Long Term Disability Law BlogAttorneys Helping Disabled Claimants Nationwide

Can I Use a Lawyer to Appeal a Unum Disability Insurance Denial?

As the world’s largest disability insurance company, Unum doles out its fair share of disability claim denials each and every year. That’s why a disability insurance law firm such as Dell & Schaefer has handled more than 1,000 Unum denied claim appeals. Though some policyholders attempt to fight a denied disability claim on their own, it can be an incredibly complex process with irreversible implications, especially if it eventually ends up in an ERISA lawsuit.

Disability insurance lawyer Greg Dell and fellow attorney Cesar Gavidia provide some tips and insights for disabled claimants and discuss the importance of having a very strong initial appeal of your Unum disability claim denial.

Leaving No Stone Unturned

A detailed and exhaustive approach to filing a Unum appeal is crucial, according to disability attorney Cesar Gavidia. As he puts it: Leave no stone unturned. Explaining what one of his typical appeals looks like, Gavidia describes it as being like a legal brief that he’s submitting to an appellate court. It contains exhibits and formatted sections that meticulously lay out the reasons for the appeal and the conditions that justify the policyholder receiving his or her disability insurance benefit per the written policy.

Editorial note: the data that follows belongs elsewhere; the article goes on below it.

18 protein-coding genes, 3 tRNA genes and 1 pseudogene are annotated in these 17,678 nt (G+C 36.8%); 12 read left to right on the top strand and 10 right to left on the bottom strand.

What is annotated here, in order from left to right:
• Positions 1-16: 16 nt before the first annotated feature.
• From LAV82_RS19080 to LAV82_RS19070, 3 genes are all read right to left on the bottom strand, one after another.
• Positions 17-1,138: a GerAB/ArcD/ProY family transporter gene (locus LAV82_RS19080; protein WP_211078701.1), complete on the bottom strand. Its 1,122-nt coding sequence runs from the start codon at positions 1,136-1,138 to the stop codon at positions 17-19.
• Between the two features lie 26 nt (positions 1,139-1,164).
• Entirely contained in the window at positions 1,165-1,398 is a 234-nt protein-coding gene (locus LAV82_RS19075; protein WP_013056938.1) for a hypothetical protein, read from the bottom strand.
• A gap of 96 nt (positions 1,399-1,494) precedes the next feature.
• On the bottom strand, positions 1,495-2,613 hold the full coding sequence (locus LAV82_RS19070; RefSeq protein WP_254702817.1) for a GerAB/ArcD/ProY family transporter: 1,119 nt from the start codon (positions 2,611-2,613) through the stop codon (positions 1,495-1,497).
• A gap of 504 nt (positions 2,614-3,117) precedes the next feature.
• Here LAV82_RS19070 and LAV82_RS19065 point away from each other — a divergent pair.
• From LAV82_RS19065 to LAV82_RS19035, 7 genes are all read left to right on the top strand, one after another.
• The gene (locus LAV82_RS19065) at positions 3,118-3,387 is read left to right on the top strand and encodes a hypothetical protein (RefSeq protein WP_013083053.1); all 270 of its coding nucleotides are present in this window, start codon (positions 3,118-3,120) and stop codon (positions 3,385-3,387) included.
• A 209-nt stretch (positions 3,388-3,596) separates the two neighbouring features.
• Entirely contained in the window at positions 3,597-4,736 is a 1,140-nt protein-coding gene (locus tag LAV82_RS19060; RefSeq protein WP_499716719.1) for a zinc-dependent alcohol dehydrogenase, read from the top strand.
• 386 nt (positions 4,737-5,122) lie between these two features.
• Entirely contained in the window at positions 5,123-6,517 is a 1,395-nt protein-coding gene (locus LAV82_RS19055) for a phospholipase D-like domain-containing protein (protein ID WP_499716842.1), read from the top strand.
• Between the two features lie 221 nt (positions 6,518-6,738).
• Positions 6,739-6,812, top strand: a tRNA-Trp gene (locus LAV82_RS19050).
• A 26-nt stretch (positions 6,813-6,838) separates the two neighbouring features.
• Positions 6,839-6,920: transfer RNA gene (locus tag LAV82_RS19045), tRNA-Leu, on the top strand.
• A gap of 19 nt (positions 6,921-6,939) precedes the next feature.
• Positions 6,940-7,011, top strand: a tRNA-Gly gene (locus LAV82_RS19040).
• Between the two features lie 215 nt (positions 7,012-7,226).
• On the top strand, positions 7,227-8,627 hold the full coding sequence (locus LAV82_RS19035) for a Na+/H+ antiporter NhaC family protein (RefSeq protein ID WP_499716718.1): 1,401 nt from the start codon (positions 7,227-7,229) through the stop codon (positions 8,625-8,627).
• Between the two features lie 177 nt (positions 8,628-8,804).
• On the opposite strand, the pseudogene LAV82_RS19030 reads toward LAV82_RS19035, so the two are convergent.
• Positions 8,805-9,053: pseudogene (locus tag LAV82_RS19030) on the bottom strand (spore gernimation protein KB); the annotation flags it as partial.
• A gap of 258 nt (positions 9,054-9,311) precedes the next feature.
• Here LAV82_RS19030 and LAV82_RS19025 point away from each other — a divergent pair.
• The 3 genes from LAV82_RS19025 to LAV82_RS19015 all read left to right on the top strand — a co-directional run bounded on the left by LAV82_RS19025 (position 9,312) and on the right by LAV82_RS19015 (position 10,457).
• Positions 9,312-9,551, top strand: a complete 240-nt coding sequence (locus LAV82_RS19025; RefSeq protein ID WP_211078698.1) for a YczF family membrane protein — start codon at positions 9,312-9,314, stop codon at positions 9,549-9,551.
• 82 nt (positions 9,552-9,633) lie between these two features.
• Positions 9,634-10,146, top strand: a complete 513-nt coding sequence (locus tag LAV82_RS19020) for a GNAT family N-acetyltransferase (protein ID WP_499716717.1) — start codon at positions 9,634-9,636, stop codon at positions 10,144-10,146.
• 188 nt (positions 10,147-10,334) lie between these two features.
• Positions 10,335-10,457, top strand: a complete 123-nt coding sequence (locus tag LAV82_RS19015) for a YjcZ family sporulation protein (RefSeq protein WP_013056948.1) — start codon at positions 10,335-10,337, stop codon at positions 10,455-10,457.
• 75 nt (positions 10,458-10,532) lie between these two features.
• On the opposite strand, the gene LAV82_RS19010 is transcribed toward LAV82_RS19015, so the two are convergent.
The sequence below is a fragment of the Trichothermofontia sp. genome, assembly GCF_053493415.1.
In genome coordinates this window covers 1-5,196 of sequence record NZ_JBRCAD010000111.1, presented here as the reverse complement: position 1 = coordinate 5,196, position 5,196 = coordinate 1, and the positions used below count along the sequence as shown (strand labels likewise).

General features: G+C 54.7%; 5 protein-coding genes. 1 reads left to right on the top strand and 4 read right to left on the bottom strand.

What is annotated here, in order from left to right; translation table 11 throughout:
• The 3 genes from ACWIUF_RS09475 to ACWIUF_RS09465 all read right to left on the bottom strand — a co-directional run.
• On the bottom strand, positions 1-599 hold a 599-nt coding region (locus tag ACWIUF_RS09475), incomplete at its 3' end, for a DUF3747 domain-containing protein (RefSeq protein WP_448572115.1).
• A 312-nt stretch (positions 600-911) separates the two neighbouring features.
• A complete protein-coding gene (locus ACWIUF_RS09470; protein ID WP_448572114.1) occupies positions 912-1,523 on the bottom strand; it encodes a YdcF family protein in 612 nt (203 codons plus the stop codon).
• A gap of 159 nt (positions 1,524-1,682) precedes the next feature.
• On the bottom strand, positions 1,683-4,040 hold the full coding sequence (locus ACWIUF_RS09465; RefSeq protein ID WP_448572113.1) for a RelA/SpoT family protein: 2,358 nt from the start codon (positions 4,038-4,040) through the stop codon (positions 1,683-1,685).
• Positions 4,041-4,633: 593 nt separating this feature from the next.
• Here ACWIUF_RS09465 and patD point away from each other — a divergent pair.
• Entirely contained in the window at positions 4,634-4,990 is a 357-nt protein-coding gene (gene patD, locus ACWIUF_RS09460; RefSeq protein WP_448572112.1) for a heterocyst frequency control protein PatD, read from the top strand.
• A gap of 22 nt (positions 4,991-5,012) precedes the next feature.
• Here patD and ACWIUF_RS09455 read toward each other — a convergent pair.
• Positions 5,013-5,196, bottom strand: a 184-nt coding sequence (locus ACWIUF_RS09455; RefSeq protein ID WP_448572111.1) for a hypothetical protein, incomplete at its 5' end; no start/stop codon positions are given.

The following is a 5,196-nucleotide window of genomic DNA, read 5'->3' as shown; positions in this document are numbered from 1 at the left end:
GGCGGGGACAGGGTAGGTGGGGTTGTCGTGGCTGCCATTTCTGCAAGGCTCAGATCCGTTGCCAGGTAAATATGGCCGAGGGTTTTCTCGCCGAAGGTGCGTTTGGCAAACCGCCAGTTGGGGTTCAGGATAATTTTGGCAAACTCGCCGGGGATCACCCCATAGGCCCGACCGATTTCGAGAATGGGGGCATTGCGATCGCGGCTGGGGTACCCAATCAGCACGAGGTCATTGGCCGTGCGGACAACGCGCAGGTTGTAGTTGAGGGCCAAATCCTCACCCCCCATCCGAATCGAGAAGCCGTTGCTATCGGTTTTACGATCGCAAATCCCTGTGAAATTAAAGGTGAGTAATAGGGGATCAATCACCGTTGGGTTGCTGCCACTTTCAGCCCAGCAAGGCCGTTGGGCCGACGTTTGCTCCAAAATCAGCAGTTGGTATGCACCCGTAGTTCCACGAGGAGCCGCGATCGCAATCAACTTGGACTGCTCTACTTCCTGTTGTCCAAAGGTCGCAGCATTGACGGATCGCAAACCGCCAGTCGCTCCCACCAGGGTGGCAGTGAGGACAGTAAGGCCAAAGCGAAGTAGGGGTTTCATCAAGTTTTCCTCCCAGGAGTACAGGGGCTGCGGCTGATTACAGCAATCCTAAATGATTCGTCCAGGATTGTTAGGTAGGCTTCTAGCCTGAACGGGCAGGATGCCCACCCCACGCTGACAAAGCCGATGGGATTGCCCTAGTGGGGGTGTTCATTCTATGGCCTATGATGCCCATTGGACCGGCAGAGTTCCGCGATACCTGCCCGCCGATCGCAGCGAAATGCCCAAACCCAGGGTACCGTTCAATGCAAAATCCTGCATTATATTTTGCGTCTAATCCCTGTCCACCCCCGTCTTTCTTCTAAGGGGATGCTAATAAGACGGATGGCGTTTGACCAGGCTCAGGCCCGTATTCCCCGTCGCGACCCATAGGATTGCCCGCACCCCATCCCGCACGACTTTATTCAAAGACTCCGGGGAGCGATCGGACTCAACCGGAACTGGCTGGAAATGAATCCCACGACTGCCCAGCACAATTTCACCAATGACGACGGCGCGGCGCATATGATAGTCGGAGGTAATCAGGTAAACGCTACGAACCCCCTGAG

Why does he do such an intense appeal? Because it can be the claimant’s “one bite of the apple” in proving the disability. If the appeal doesn’t contain everything necessary to win an eventual ERISA lawsuit, there is no going back and changing the content in the appeal. In addition, and this is crucial to realize, no new information can be introduced after an appeal is denied by Unum (which very often happens.) Policyholders doing appeals on their own, without a competent and skilled disability lawyer, rarely know the details and proactive steps that ensure an eventual victory.

In addition, says Greg Dell, once the insurance company makes a decision to deny an appeal, nothing that happens afterwards is admissible in court.

“If something horrible happens the next day, and you become paralyzed or something that would (ordinarily) be a no-brainer whatsoever… you’d be disabled, but the court will never be able to consider that, and Unum never needs to consider that. It’s just not admissible. It’s done.”

From Claim to Denial and Appeal

After handling appeals for every type of medical condition, most of them with Unum, the attorneys at Dell & Schaefer know the process from beginning to end – and all things in-between. The first thing that happens is that a policyholder makes a claim on his Unum disability policy and receives a denial letter.

That’s the starting point for a trained attorney who’s handling the case on behalf of the insured and disabled claimant. The attorney will request a claim file, which ERISA laws dictate must be handed over in a timely manner. That file must contain every single thing that the insurance company has seen and used to deny the claim.